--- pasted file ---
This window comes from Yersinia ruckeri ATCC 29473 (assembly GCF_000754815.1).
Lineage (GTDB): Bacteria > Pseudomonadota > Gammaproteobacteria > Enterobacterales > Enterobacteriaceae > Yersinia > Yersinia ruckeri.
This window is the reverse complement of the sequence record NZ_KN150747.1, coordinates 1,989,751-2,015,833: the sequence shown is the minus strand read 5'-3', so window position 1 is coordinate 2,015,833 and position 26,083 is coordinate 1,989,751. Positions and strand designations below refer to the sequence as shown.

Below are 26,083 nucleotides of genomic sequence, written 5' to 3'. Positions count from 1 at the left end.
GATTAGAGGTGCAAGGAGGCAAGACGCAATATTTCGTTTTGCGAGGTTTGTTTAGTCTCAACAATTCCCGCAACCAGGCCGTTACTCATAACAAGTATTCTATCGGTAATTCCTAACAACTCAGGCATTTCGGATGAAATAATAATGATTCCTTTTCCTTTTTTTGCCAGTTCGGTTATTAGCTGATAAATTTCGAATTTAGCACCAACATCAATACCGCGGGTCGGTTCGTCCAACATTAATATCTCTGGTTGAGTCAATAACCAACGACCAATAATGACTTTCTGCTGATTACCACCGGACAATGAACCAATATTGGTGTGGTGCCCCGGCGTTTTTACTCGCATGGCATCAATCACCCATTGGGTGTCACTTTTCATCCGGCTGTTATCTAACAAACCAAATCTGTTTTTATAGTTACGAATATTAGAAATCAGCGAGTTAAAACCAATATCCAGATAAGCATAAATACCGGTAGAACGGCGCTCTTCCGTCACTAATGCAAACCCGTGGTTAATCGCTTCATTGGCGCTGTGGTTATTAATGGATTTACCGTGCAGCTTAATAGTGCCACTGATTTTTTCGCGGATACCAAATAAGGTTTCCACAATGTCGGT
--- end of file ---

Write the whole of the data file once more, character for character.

This window comes from Yersinia ruckeri ATCC 29473 (assembly GCF_000754815.1).
Lineage (GTDB): Bacteria > Pseudomonadota > Gammaproteobacteria > Enterobacterales > Enterobacteriaceae > Yersinia > Yersinia ruckeri.
This window is the reverse complement of the sequence record NZ_KN150747.1, coordinates 1,989,751-2,015,833: the sequence shown is the minus strand read 5'-3', so window position 1 is coordinate 2,015,833 and position 26,083 is coordinate 1,989,751. Positions and strand designations below refer to the sequence as shown.

Below are 26,083 nucleotides of genomic sequence, written 5' to 3'. Positions count from 1 at the left end.
GATTAGAGGTGCAAGGAGGCAAGACGCAATATTTCGTTTTGCGAGGTTTGTTTAGTCTCAACAATTCCCGCAACCAGGCCGTTACTCATAACAAGTATTCTATCGGTAATTCCTAACAACTCAGGCATTTCGGATGAAATAATAATGATTCCTTTTCCTTTTTTTGCCAGTTCGGTTATTAGCTGATAAATTTCGAATTTAGCACCAACATCAATACCGCGGGTCGGTTCGTCCAACATTAATATCTCTGGTTGAGTCAATAACCAACGACCAATAATGACTTTCTGCTGATTACCACCGGACAATGAACCAATATTGGTGTGGTGCCCCGGCGTTTTTACTCGCATGGCATCAATCACCCATTGGGTGTCACTTTTCATCCGGCTGTTATCTAACAAACCAAATCTGTTTTTATAGTTACGAATATTAGAAATCAGCGAGTTAAAACCAATATCCAGATAAGCATAAATACCGGTAGAACGGCGCTCTTCCGTCACTAATGCAAACCCGTGGTTAATCGCTTCATTGGCGCTGTGGTTATTAATGGATTTACCGTGCAGCTTAATAGTGCCACTGATTTTTTCGCGGATACCAAATAAGGTTTCCACAATGTCGGT